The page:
Harming the industrial sector as a whole?
Back in 2012, a scandal involving Unilever Pakistan came to the surface. One Ashraf Soap Company hired workers for production of soaps in their factory — which were actually being manufactured under the label of Unilever. These workers however had no knowledge of who their real employers were
This week 32 Khaadi workers were allegedly fired by the internationally acclaimed apparel brand, without any prior explanation. According to Pakistan solidarity forum, the dismissed employees were being paid less than the minimum wage set by the state’s legislation, i.e. below Rs14,000 and all that the workers wanted was a raise in their wage and better working conditions.
[Minimum wage in Pakistan has now been increased from Rs14,000 to Rs15,000 in the 2017-18 budget. However, the implementation of the law is totally another matter.]
When the matter was pressed on social media and caught the attention of all and sundry, Khaadi came out with a statement saying that they had not fired anyone and that it was all a ‘big conspiracy’ against them. When further pressed they said that the fired workers were not their workers and that they were in fact employed by third party contractors.
Khaadi’s latest stance is that since third party contractors had hired these workers, the company had nothing to do with them. While nothing much can be said about whether this is true or not at the moment, we can definitely try to understand the dilemma that is now plaguing Pakistan’s industrial sector, i.e. exploitation through third party contracts.
Third party contracts or ‘informal’ working conditions are now a norm in industries all over Pakistan. This though especially true of the textile industry, isn’t only limited to it.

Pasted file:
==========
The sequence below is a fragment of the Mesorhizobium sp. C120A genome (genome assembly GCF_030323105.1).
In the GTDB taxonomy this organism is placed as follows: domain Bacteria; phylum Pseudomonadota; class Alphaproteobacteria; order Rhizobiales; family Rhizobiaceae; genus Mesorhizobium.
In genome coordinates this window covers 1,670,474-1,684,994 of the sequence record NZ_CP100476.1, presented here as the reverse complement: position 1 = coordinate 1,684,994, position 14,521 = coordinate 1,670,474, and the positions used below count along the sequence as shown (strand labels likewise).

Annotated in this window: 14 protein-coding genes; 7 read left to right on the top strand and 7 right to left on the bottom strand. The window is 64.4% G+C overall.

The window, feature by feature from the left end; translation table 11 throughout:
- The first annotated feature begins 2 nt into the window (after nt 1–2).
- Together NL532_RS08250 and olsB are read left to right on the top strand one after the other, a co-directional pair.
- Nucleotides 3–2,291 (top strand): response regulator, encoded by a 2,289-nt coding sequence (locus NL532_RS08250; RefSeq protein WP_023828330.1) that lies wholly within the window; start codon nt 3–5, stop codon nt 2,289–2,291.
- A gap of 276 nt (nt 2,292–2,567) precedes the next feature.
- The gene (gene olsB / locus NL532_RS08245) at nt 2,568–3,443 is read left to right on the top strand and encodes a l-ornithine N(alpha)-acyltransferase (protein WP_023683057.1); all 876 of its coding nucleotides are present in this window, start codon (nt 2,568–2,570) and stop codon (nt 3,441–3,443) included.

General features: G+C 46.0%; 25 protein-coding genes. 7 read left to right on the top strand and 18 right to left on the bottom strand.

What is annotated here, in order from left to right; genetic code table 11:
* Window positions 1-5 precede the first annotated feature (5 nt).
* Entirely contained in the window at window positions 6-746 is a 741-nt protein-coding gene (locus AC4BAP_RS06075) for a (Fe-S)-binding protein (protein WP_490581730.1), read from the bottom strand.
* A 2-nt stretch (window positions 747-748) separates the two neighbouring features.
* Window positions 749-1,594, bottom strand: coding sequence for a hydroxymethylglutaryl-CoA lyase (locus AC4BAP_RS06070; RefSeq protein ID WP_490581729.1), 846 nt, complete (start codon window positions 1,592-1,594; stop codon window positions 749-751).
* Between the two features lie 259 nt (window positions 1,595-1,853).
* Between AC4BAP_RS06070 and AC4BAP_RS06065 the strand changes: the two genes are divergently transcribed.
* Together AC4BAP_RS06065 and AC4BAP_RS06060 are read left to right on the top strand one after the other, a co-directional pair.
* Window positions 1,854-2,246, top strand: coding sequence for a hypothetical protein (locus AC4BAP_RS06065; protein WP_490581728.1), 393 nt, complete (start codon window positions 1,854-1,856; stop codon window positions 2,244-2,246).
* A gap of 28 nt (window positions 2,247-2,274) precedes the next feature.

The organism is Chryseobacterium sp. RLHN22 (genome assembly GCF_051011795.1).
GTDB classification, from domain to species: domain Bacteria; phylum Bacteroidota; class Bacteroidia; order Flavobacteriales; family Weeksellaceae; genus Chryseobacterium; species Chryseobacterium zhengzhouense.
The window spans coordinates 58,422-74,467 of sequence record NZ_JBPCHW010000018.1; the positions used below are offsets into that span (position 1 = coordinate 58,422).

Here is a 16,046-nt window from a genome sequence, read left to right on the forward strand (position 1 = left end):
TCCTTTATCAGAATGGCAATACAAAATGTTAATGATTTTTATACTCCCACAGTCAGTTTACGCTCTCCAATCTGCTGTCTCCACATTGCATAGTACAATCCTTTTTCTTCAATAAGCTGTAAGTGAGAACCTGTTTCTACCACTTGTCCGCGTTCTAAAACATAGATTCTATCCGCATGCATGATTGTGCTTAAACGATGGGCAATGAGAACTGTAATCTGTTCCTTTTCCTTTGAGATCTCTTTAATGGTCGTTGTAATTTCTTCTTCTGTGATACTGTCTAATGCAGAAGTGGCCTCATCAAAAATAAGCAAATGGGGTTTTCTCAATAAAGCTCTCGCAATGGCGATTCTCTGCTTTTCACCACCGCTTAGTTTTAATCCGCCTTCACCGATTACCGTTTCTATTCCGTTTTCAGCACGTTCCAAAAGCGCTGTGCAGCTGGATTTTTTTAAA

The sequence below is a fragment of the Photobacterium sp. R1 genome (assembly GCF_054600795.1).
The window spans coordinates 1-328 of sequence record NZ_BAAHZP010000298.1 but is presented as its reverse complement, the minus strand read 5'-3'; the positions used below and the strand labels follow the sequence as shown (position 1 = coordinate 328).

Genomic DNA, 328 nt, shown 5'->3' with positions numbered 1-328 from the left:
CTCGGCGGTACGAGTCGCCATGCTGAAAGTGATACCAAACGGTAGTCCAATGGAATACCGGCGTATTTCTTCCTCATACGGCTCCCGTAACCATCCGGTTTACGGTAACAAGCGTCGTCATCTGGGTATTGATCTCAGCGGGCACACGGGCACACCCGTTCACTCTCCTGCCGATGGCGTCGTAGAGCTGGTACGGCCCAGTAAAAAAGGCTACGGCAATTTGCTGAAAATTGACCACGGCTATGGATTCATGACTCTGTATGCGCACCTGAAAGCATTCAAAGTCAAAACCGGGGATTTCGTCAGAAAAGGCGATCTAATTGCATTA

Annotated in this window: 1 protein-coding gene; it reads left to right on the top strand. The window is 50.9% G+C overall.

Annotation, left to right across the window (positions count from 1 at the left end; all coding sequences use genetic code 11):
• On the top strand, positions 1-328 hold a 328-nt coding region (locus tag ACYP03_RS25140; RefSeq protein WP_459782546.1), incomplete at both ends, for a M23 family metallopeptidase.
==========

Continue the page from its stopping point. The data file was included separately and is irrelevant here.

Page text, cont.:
Backin 2012, a scandal involving Unilever Pakistan came to the surface. One Ashraf Soap Company hired workersfor production of soaps in their factory — which were actually being manufactured under the label of Unilever. These workers however had no knowledge of who their real employers were. For all they knew, they were working for Ashraf soap company. The result — a wage much lower than the minimum monthly wage and no other notable benefits that are usually given to Unilever’s ‘regular’ workers.
Workers employed under informal third party contracts, almost always have no job security and are simply not aware of their— non-existent— employment conditions.
In February of 2012, ‘Ashraf Soap Company’ fired 25 workers without telling them the reason behind this abrupt action.
In 2012, in what is called as Pakistan’s worst incident regarding labour, a fire that erupted in a textile factory killed almost 300 labourers. After initial investigation it was learnt that these workers were hired by third party contractors and were working under terrible conditions. A major reason of such a high death toll was that the management of the factory had locked all emergency exits hence the factory was essentially a ‘death trap.’
It was reported by the media that the factory owners violated multiple regulations. The majority of the workers were working on third-party contracts, none of them had an appointment letter and their working conditions were deplorable.
But something’s got to give. Labour is the backbone of any industry and it is imperative that they are treated in the right manner. The people taking care of these affairs must look into the matter and take steps to properly curb this injustice with workers
Unfortunately, despite the presence of several labour laws in Pakistan, there is no labour legislation for workers belonging to the ‘informal economy.’
In Pakistan, most industries, factories and other business organisations exploit workers, a situation that arises mostly because of a general relaxed attitude by the government regarding the implementation of labour laws. It seems as if there is no existence of law in the country to check the exploiters.
But something’s got to give. Labour is the backbone of any industry and it is imperative that they are treated in the right manner. The people taking care of these affairs must look into the matter and take steps to properly curb this injustice with workers.
It is the mutual responsibility of the government and industries to take concrete steps in order to ensure payments of wages on time and to provide the workers with proper working conditions. If third party contracts are in place, strict rulesshould be devised so that the workers are not exploited.
Without healthy, happy workers the industries will suffer eventually, and the loss will be theirs, no one else’s. It’s time they understood this seemingly little but significant fact.